My work now consists mainly of working on topics related to disinformation in the Czech Republic and ad hoc false information circulating the internet. Recently, I worked on an article about a false story that repeatedly appeared online claiming that the protesters in Czech Republic (now largest since the [1989 Velvet] revolution) were paid to be there. My colleagues and I tracked down the initial source of the claim and interviewed him. He basically told us he made it up and sent it only to his friends. But one of his friends, who is a part of a local anti-establishment group, spread it widely and it was then shared by political parties.

I also conduct weekly workshops about disinformation for high schools visiting our newsroom. Each college semester I lead a group of about 12 interns working on finding and debunking false stories, manipulated photos on social media etc. Their focus is primarily on fighting disinformation, and secondarily on helping the newsroom with general research. They also focus on topics that we consider possible targets for disinformation and often create infographics and explanations about them. We try to make these infographics as easy as possible to consume without losing the complexity of the topic.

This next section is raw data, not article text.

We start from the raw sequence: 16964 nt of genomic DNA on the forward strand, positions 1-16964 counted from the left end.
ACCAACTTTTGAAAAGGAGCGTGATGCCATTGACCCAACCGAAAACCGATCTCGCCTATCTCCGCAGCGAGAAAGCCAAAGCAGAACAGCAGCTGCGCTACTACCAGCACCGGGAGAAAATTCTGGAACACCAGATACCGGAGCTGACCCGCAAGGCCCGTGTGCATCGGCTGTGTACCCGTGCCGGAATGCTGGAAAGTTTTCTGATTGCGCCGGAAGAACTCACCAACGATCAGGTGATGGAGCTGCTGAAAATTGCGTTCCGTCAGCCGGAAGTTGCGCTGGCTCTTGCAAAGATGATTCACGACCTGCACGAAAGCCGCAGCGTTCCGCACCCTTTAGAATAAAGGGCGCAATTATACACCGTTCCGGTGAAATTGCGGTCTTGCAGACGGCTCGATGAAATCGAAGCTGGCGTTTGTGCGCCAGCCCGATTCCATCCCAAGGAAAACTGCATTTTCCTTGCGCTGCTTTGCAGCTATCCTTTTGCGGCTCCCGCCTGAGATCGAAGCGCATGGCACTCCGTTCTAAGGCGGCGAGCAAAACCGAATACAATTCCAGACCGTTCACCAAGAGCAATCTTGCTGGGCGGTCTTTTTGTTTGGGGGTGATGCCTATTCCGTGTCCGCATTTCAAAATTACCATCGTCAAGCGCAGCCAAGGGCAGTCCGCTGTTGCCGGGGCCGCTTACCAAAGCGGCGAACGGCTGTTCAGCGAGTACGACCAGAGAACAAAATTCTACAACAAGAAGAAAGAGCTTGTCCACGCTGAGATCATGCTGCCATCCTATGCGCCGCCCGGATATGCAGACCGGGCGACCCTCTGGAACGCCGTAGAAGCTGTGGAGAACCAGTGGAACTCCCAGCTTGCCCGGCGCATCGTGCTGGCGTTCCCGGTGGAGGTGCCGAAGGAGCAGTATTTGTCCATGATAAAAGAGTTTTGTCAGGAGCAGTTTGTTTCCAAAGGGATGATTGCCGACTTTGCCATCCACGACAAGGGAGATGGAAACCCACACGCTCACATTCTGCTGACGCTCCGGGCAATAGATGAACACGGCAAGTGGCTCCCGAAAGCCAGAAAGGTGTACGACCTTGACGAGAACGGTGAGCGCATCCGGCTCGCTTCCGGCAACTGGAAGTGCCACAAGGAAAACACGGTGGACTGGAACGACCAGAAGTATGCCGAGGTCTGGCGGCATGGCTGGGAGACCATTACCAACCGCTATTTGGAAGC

What are some specific trends and threats of misinformation in the Czech Republic compared to other European countries?

One of the trends now is the claim that the protests against Prime Minister Andrej Babiš are sponsored by different groups, or George Soros, or Czech political parties. There have been extensive efforts to undermine this movement.

A very specific threat is the spread of disinformation via emails targeting the senior population. We have encountered stories that were widely debunked over two years ago that are still appearing in people’s inboxes. One reappearing just now is a claim that the Czech Republic has lost around 5 trillion CZK [195,000 million euros] due to the government “selling our lithium deposits”. I interviewed a well known Czech expert who is misquoted in the article, and he believes this is part of Russian propaganda. It was [also] a prevailing topic in our 2017 parliamentary elections.

A very specific threat is the spread of disinformation via emails targeting the senior population.

What is the impact of disinformation on the Czech public?